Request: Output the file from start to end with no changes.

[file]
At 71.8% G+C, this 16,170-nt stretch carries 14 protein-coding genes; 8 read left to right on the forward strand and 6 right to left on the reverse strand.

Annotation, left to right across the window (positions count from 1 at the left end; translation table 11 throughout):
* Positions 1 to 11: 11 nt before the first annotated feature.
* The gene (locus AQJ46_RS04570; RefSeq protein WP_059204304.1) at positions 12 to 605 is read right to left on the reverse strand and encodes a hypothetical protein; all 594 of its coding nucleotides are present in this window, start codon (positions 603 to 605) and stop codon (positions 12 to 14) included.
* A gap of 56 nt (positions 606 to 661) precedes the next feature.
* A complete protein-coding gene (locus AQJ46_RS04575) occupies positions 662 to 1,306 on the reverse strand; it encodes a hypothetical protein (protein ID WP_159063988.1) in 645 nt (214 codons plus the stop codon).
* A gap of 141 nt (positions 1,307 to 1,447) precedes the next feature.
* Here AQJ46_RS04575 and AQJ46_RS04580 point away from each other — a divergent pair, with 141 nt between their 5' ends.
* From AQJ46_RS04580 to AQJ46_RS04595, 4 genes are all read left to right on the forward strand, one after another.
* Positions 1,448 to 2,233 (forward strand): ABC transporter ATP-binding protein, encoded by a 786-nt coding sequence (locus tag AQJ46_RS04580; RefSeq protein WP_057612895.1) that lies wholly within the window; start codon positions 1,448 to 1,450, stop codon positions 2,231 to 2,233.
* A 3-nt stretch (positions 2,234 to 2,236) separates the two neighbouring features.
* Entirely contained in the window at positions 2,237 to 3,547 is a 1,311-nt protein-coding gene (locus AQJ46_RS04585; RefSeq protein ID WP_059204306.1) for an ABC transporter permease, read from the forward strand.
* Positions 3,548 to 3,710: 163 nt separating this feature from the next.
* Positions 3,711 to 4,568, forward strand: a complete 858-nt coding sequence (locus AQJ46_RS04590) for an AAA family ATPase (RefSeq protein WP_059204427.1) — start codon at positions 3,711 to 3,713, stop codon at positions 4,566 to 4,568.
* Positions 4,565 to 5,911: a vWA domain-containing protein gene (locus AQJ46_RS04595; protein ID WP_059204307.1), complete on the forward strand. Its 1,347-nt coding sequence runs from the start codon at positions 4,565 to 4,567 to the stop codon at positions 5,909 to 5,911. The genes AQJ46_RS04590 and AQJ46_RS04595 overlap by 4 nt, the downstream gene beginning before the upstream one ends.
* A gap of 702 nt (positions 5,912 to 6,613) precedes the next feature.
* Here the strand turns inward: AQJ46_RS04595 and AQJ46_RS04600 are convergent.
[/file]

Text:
At 71.8% G+C, this 16,170-nt stretch carries 14 protein-coding genes; 8 read left to right on the forward strand and 6 right to left on the reverse strand.

Annotation, left to right across the window (positions count from 1 at the left end; translation table 11 throughout):
* Positions 1 to 11: 11 nt before the first annotated feature.
* The gene (locus AQJ46_RS04570; RefSeq protein WP_059204304.1) at positions 12 to 605 is read right to left on the reverse strand and encodes a hypothetical protein; all 594 of its coding nucleotides are present in this window, start codon (positions 603 to 605) and stop codon (positions 12 to 14) included.
* A gap of 56 nt (positions 606 to 661) precedes the next feature.
* A complete protein-coding gene (locus AQJ46_RS04575) occupies positions 662 to 1,306 on the reverse strand; it encodes a hypothetical protein (protein ID WP_159063988.1) in 645 nt (214 codons plus the stop codon).
* A gap of 141 nt (positions 1,307 to 1,447) precedes the next feature.
* Here AQJ46_RS04575 and AQJ46_RS04580 point away from each other — a divergent pair, with 141 nt between their 5' ends.
* From AQJ46_RS04580 to AQJ46_RS04595, 4 genes are all read left to right on the forward strand, one after another.
* Positions 1,448 to 2,233 (forward strand): ABC transporter ATP-binding protein, encoded by a 786-nt coding sequence (locus tag AQJ46_RS04580; RefSeq protein WP_057612895.1) that lies wholly within the window; start codon positions 1,448 to 1,450, stop codon positions 2,231 to 2,233.
* A 3-nt stretch (positions 2,234 to 2,236) separates the two neighbouring features.
* Entirely contained in the window at positions 2,237 to 3,547 is a 1,311-nt protein-coding gene (locus AQJ46_RS04585; RefSeq protein ID WP_059204306.1) for an ABC transporter permease, read from the forward strand.
* Positions 3,548 to 3,710: 163 nt separating this feature from the next.
* Positions 3,711 to 4,568, forward strand: a complete 858-nt coding sequence (locus AQJ46_RS04590) for an AAA family ATPase (RefSeq protein WP_059204427.1) — start codon at positions 3,711 to 3,713, stop codon at positions 4,566 to 4,568.
* Positions 4,565 to 5,911: a vWA domain-containing protein gene (locus AQJ46_RS04595; protein ID WP_059204307.1), complete on the forward strand. Its 1,347-nt coding sequence runs from the start codon at positions 4,565 to 4,567 to the stop codon at positions 5,909 to 5,911. The genes AQJ46_RS04590 and AQJ46_RS04595 overlap by 4 nt, the downstream gene beginning before the upstream one ends.
* A gap of 702 nt (positions 5,912 to 6,613) precedes the next feature.
* Here the strand turns inward: AQJ46_RS04595 and AQJ46_RS04600 are convergent.